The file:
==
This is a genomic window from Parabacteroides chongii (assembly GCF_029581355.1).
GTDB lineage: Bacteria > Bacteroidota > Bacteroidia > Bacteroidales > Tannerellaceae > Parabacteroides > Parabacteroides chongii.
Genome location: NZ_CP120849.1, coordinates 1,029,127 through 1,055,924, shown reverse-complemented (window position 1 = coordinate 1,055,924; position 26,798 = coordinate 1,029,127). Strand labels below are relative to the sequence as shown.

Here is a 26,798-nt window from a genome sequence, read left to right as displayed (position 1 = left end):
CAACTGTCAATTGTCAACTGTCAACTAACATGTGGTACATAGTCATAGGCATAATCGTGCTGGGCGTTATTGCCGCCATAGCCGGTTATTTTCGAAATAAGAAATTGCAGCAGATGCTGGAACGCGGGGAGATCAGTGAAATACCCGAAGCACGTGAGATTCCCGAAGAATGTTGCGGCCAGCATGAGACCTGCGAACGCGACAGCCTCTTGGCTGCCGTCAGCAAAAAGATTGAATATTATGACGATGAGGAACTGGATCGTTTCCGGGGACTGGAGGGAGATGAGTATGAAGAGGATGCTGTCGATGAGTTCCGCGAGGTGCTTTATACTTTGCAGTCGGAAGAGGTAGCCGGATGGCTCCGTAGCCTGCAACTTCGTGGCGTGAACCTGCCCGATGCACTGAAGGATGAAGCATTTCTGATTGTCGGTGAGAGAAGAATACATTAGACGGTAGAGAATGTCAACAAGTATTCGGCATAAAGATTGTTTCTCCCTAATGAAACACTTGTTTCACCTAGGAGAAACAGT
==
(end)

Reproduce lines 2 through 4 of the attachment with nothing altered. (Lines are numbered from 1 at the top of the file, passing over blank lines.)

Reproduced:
GTDB lineage: Bacteria > Bacteroidota > Bacteroidia > Bacteroidales > Tannerellaceae > Parabacteroides > Parabacteroides chongii.
Genome location: NZ_CP120849.1, coordinates 1,029,127 through 1,055,924, shown reverse-complemented (window position 1 = coordinate 1,055,924; position 26,798 = coordinate 1,029,127). Strand labels below are relative to the sequence as shown.

Here is a 26,798-nt window from a genome sequence, read left to right as displayed (position 1 = left end):